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Question: “ School choice: How does the system work?” – Amy Redding, a San Diego Unified parent
In addition to being a parent, Redding is also the chair of a district-level advisory committee. She knows this process – she’s gone through it for two kids – but she said she’s fielded this question many times over the years and thought it would be a good one for me to tackle.
So, if your child attends a San Diego Unified school, you’ve got a lot of options.
Assuming your kids are already registered for school, which typically happens before they enter a district preschool or kindergarten, attendance is based on neighborhood boundaries, which
you can find here.
But let’s say
your neighborhood school doesn’t do it for you. You drive by the school every day, and it’s just not what you want for your kid. During the open enrollment period – between Nov. 1 and Feb. 15 – you can apply to attend other district schools the following year. It doesn’t matter how early you submit this application, as long as it’s in by the deadline.
You pick your three top schools (a few years ago you could choose five schools),
complete your application and then wait for a call. If there’s space at your top choice, your child can either attend that school, or stay at the neighborhood school. Same goes for the second and third choices.
If your child gets into a school, transportation is up to you – for the most part. Kids coming from underperforming schools are eligible to ride buses, but space is extremely limited.
There’s no guarantee you’d get in. It depends on how many seats your desired school makes available. But certain factors can earn your child
priority consideration. If your neighborhood school is on a list of chronically low-performing schools, or if a sibling attends the school you’re eyeing, you’d get preference, for example.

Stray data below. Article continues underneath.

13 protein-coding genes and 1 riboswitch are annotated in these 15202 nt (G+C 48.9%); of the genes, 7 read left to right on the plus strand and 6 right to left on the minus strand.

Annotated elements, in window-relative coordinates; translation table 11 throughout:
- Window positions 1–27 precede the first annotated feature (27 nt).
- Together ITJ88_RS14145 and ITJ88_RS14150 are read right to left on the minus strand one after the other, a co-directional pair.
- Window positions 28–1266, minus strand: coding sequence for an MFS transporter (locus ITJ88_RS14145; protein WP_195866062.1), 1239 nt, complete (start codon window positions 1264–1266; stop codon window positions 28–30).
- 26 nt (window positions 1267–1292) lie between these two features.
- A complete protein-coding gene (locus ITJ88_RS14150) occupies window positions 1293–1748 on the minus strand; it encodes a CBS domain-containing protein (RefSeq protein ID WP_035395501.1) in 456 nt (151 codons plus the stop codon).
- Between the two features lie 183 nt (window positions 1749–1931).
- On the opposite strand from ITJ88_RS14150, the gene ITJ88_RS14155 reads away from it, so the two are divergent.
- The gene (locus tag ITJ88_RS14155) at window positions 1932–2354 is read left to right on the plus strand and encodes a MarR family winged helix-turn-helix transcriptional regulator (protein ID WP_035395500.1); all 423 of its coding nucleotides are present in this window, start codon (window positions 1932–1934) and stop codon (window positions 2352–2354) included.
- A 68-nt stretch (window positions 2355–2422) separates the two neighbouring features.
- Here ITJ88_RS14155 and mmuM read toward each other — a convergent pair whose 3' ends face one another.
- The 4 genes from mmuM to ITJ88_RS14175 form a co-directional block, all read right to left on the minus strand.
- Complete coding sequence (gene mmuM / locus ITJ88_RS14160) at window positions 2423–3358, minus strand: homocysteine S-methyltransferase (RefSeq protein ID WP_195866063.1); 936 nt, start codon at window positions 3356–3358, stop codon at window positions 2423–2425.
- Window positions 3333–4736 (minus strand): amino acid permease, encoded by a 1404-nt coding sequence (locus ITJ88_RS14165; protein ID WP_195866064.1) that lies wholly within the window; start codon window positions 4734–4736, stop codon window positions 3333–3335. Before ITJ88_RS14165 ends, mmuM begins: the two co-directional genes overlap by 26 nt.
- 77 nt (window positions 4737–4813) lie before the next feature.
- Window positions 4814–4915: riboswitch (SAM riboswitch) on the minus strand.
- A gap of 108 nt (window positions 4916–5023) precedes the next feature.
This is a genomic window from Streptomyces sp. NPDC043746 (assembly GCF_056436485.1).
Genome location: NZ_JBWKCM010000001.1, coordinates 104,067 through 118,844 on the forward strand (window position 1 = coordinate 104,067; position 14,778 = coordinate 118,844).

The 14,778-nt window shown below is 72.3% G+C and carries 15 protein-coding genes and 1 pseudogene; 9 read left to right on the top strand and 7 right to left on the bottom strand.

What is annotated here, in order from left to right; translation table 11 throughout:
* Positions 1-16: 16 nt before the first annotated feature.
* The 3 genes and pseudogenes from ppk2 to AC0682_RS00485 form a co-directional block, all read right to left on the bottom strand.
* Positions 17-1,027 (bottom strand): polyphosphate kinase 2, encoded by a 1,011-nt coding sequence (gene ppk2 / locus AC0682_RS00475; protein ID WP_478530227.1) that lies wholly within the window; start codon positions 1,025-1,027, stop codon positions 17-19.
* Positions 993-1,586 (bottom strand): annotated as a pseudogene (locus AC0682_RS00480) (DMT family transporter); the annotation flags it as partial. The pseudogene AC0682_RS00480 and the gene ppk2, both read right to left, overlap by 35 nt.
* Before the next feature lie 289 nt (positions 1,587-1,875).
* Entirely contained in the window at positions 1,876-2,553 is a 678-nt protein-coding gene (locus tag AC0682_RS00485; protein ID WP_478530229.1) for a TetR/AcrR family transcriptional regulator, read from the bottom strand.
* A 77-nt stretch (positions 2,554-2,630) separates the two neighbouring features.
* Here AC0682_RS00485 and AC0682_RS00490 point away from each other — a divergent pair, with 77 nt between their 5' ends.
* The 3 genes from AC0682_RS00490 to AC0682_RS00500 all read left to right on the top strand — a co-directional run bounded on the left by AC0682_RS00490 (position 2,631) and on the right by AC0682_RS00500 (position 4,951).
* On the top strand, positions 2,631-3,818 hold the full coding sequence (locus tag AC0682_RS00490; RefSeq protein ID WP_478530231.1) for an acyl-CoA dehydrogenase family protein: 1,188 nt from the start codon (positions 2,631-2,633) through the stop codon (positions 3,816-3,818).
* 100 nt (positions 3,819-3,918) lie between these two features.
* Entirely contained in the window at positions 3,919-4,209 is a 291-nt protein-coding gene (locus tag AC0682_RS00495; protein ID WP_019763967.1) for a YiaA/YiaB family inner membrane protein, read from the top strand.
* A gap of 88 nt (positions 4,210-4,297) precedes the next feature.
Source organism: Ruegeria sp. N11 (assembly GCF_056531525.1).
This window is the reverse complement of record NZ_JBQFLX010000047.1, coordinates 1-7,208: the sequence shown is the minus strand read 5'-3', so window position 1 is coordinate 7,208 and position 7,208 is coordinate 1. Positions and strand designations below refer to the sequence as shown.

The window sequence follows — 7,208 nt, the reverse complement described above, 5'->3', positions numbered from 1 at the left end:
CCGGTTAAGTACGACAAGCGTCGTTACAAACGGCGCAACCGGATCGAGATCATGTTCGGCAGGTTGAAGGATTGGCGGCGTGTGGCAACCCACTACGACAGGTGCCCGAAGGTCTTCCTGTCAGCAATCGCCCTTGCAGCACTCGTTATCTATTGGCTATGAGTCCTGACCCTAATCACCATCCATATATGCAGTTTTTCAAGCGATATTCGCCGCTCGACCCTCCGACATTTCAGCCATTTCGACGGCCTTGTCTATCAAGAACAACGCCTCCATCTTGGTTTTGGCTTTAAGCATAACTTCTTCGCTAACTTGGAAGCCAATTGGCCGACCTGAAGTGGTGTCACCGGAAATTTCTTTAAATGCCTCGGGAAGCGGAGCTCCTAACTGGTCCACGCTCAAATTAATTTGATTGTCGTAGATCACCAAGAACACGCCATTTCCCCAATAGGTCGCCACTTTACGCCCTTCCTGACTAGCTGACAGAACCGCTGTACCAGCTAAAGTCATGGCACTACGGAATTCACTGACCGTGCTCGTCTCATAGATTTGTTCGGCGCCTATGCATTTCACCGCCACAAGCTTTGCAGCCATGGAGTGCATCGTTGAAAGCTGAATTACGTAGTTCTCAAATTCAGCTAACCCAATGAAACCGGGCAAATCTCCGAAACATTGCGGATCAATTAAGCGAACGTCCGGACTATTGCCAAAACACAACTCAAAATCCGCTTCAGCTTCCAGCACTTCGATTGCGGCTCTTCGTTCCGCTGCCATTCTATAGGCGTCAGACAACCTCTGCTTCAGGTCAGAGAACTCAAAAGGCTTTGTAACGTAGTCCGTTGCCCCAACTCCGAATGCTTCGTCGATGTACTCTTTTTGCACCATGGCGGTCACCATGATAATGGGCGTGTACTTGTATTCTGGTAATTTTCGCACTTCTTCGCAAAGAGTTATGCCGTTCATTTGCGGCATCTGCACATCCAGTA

Other options include charter schools. That’s an entirely different process that runs parallel to the district’s open-enrollment program. Some charter schools, like High Tech High, get way more applications than they have seats. Here, admission is based on a computer-generated lottery that draws from different ZIP codes. Check out the
California Charter Schools Association for more info.
Applying to charter schools doesn’t affect your application to neighborhood schools, so some parents hedge their bets and apply to various charter schools and the district’s neighborhood schools simultaneously. It’s a high-stakes game, after all, and some parents prefer to play the odds.
Question: “ As a parent trying to decide where to send our kids to school (local public school, charter school, nearby public school, etc.), we want to make sure we send them to a school where they can succeed. Assuming that everything is going well outside of the school, what factors should we be looking at when picking a school? Class size ratios? Standardized test scores? Or does none of that actually matter in regards to an individual student’s success?” – Matt Stucky, a Mission Valley parent